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interoperabilityInteroperability was one of the hot topics in Healthcare in 2013 and is expected to only gain more momentum into 2014. As EHR’s have become more prevalent, the need and desire to be able to share health information across multiple platforms has also significantly increased. Many companies and organizations have been searching for the solution to this important issue, making it a focus for the future of healthcare.

So what is Interoperability?

Interoperability describes the extent to which systems and devices can exchange data, and interpret that shared data. For two systems to be interoperable, they must be able to exchange data and subsequently present that data such that it can be understood by a user.

In regards to interoperability within healthcare, HIMSS has provided the following detailed definition: 

“In healthcare, interoperability is the ability of different information technology systems and software applications to communicate, exchange data, and use the information that has been exchanged. Data exchange schema and standards should permit data to be shared across clinicians, lab, hospital, pharmacy, and patient regardless of the application or application vendor.
Interoperability means the ability of health information systems to work together within and across organizational boundaries in order to advance the effective delivery of healthcare for individuals and communities.”

What does Interoperability look like in Healthcare?

EHR interoperability has recently been one of the main focuses within Health IT. It enables better workflows and reduced ambiguity, allowing data transfer among EHR systems and health care stakeholders. Interoperability has also played a large role in allowing providers to meet meaningful use requirements. In order to share electronic health information in the capacity that is required to meet meaningful use, the current processes must be improved.

As the push for meaningful use Stage 3 has emerged, the need for interoperability has also increased in order to reach these goals. Joyce Sensmeier, IHE USA president and HIMAA vice president of informatics recently stated the following:

"We really need all groups working in the same direction - HIE, HL7 and Health Story Project all working toward similar goals and leveraging for the same purpose. The leadership of the ONC and S&I Framework became more involved and brought new proposals to consider for help with Stage 3. It's for the good of everybody."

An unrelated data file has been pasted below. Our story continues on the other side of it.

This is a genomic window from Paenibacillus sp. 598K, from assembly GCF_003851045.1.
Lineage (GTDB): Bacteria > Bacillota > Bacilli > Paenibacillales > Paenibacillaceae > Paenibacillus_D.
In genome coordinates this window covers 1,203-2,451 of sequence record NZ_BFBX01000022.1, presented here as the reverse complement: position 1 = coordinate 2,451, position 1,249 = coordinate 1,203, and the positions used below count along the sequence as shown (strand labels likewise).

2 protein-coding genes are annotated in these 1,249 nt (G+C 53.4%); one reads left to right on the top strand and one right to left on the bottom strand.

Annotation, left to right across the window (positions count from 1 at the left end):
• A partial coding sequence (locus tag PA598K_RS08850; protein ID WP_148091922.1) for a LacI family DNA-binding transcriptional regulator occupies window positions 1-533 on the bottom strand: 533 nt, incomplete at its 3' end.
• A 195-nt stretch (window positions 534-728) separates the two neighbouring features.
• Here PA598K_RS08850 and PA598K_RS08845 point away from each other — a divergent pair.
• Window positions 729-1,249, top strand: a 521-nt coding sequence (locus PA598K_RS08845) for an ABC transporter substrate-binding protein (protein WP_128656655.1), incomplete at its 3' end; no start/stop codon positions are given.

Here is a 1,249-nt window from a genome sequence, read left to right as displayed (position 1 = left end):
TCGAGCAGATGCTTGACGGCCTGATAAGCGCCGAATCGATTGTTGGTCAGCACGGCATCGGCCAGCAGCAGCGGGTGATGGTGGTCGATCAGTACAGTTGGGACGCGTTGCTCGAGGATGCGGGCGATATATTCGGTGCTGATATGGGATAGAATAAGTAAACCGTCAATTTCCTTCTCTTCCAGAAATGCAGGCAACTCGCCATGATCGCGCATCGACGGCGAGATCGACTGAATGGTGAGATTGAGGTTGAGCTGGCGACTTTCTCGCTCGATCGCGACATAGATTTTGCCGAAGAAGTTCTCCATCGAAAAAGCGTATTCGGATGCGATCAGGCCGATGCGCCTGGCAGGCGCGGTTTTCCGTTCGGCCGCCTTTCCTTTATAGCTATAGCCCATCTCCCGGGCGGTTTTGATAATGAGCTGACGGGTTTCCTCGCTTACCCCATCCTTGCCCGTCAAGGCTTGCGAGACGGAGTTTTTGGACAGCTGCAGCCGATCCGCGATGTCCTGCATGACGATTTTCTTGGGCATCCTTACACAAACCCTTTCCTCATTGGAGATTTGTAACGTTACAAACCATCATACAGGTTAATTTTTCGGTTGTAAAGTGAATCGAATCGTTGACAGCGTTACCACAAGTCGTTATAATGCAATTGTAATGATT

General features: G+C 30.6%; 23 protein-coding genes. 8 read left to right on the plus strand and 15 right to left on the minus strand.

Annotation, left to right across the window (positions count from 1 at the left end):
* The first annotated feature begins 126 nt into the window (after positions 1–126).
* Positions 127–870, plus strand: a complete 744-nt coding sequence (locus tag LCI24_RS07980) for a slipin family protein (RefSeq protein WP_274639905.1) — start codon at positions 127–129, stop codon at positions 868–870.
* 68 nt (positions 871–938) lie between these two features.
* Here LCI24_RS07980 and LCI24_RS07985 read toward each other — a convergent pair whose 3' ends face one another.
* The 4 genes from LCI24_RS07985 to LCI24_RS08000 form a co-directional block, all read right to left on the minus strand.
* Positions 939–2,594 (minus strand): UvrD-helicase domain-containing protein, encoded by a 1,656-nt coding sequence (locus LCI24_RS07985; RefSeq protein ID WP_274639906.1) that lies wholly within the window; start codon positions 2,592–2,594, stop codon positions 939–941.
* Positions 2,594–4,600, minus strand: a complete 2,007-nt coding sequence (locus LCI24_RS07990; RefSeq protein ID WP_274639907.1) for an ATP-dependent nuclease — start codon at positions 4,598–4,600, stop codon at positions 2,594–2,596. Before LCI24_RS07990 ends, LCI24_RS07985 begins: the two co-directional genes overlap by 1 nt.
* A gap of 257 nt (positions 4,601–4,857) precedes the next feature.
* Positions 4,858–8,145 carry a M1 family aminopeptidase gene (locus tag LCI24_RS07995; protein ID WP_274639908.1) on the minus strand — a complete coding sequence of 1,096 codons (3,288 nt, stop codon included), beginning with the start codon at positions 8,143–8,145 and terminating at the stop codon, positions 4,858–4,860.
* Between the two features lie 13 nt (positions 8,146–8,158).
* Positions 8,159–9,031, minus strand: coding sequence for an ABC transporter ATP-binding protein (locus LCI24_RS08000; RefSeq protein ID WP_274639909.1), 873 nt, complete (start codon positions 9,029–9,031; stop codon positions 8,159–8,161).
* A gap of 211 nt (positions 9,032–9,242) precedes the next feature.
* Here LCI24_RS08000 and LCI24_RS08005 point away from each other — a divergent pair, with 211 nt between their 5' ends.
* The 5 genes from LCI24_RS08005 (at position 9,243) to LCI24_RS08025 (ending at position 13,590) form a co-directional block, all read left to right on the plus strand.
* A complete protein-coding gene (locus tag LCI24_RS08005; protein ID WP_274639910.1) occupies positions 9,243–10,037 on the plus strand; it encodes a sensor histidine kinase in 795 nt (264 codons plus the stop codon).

Interoperability is no longer a foreign idea that only the most technologically advanced organizations are striving towards. As technology in healthcare continues to develop and increase, the need for interoperability between these technologies will also continue to grow. In order to operate successfully and provide the best patient care possible, this need must be a focus for the healthcare industry as a whole. 

Where is the future of Interoperability heading?

What will Health IT look like in 2014? One way to predict the future is to take a look at what Healthcare organizations and lawmakers are planning for the future.

One organization that has made great strides in this area is CommonWell Health Alliance. CommonWell's vision is to be an independent not-for-profit trade associate organization open to all health information technology vendors devoted to the simple vision that a patient's data should be available to patients and providers regardless of where care occurs. Additionally, provider access to this data must be built-in to EHR technologies at a reasonable cost for use by a broad range of healthcare providers the patients serve. CommenWell's members include these big names: Allscripts,athenahealth, Cerner, Greenway, McKesson, sunquest, and CPSI. As this push for collaboration and communication continues, we should only see more organizations like CommonWell develop and contribute to the initiative.

Lawmakers have also begun to make the push for interoperability. Texas Senator John Cornyn recently proposed an amendment, directing HHS to adopt a common interoperability standard by 2017, as part of the rules for Meaningful Use Stage 3. Members of the House Energy and Commerce Committee have proposed similar provisions and also issued a report outlining their visions for health information technology, pointing out the connections between interoperability and cost improvements.

"While technology has begun to change the way doctors provide care and patients engage in their health, we must recognize that these technologies will be unable to truly transform our health system unless they can easily locate and exchange health information," the members wrote. "For this effort to be successful, however, more must be done to bolster interoperability. The Administration, acting through the Office of the National Coordinator for Health IT, must provide appropriate guidance to providers and to industry on its vision for interoperability and work to engage all stakeholders in adoption of those system."

As the push for adoption of electronic medical records continues, so will the need to adopt new platforms in order to share the information between providers, patients, insurance companies, government agencies, etc. The solution is interoperability. The healthcare industry can no longer refuse to accept and embrace technology as a vital part of patient care. It is time for us to catch up to other industries, and 2014 should be the year that we begin to see a major change in the focus and research of the healthcare industry as a whole. 

- Christiana Thomson, Director of Business Development